A survey was done by a site called top10vpn.com. Their security experts reviewed thousands of dark web listings on three of the most popular dark web marketplaces (I guess popular for some) and calculated the average price of stolen credit card numbers, ID’s, login information, SSN’s, etc.
Here is a list of their shocking findings.
Credit card number
The price for a stolen credit card is about $33. The price can go even higher, depending on the credit limit.
Debit card number
A debit card can sell for $250. Debit card information is very valuable for thieves since it can be used immediately to pull funds.
Login to PayPal can sell for $42. Even to my righteous eyes, I can see a PayPal account being gold for a thief. Paypal accounts are often linked to multiple bank accounts and credit cards. They would have a hay day getting in there.
Social security number
A standalone SSN sells for only $1 (the price of gum). A bundle of an SSN, driver’s license scan, and utility bill can sell for an average of $52 (the price of a quick supper). The pricing information for this category is as of 2019.
Fullz Info is a full package that includes a person’s name, SSN, date of birth, address, account information, credit reports, etc. The price for a fullz package is $515, as of 2019. A thief with all that information can possibly do tens of thousands of dollars of damage to the victim.
A stolen driver’s license seems to not be so desirable for thieves, as it sells for only $27.
While a US passport used to be the most valuable item on the list, at $1000-$2000, the price dropped to $18. Don’t know what thieves would do with them, but I guess passports lost value (or maybe supply increased).
Online shopping account logins
A hacked online shopping account can possibly allow thieves to buy items and bill it on the victim’s credit card information saved to the account, and then have the item shipped to them.
Login information for a Best Buy account sells for about $26.
Login information for an Amazon account is the most expensive of online accounts. The price runs at about $30.36.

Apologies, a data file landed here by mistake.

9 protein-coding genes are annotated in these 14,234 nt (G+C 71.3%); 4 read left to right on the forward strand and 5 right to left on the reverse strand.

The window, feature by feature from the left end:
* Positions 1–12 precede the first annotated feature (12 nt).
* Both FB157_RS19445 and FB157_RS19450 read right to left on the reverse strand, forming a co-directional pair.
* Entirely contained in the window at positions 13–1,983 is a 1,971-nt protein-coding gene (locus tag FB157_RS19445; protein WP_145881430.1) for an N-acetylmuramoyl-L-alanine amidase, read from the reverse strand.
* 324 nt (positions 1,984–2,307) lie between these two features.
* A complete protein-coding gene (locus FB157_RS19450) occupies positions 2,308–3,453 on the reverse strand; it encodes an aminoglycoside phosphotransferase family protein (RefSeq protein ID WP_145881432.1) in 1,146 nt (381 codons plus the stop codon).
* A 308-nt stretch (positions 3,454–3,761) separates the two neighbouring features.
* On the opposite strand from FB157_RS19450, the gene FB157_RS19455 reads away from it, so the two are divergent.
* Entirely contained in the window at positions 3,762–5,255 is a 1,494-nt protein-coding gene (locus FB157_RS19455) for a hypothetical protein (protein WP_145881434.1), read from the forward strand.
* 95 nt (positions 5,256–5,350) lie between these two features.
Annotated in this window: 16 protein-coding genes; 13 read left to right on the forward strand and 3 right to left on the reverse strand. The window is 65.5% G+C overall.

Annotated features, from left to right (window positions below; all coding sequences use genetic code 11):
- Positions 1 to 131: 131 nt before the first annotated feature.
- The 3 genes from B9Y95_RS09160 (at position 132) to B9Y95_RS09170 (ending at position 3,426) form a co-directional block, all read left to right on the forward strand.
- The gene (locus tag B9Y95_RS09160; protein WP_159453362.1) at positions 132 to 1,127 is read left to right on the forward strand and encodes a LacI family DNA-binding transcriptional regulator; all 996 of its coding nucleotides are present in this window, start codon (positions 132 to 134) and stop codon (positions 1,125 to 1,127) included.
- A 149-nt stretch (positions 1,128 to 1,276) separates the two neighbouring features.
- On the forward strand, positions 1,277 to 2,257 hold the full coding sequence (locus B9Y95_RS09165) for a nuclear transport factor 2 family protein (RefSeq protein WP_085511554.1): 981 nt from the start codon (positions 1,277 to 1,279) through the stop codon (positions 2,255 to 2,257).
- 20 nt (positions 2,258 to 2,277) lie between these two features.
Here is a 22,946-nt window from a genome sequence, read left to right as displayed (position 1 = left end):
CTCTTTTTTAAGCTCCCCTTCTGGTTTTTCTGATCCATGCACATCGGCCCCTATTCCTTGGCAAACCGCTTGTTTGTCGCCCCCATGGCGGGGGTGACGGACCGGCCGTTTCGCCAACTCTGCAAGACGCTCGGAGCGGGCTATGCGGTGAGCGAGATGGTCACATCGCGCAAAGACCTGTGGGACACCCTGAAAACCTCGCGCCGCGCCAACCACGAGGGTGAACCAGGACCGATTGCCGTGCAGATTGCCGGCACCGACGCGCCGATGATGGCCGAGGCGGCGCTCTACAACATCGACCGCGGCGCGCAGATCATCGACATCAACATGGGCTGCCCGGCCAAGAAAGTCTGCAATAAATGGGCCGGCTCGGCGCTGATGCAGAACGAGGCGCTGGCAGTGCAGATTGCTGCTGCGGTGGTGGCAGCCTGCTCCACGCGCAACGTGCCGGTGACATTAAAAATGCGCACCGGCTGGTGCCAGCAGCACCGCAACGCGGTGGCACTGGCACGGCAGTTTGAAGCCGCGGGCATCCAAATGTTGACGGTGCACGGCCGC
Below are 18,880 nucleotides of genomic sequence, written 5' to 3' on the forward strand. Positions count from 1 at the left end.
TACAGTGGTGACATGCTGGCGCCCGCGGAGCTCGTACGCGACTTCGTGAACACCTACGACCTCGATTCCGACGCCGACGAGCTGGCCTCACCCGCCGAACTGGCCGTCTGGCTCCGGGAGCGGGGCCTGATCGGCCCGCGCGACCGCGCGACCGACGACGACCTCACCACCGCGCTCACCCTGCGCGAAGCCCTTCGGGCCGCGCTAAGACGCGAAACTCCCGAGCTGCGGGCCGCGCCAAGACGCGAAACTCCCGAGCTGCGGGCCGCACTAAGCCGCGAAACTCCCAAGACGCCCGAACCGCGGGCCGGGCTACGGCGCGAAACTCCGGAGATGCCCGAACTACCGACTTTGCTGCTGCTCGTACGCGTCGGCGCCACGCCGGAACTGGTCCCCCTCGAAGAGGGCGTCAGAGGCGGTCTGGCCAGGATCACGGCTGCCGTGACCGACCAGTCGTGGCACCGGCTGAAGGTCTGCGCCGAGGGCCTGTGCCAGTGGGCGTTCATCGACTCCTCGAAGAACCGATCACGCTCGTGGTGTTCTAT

Walmart and Macy’s login information each sell for approximately $13.
Guess who wants to track your Uber account and take rides while they’re at it? Thieves would buy or sell information for an Uber account for $11.
AirBNB and travel sites
Login to an AirBNB account can sell for $7. I assume thieves appreciate your credit card and personal information on file, and are not exactly after your most recent vacation spot.
Login information to Expedia can sell for $10 and login to JetBlue can sell for $8. Again, I think thieves want your saved payment info on file, not the best deal on hotels and flights.
How to Protect Yourself
All this is pretty scary.
Make sure to keep your information protected properly. Value it for more than these thieves value it.
The first step you can do is set up credit monitoring alerts for your credit reports, so you receive alerts on all changes which happen to your credit report. For example, a new credit inquiry or a new credit card account added, etc., will prompt an alert. You can get credit monitoring for free.
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Also, be careful when signing into your accounts while using public Wi-Fi.
Most importantly though, always keep your eyes open for any suspicious activity you see on your bank statements, credit card statements, or anything around you. Stay attuned, and when needed, act fast.
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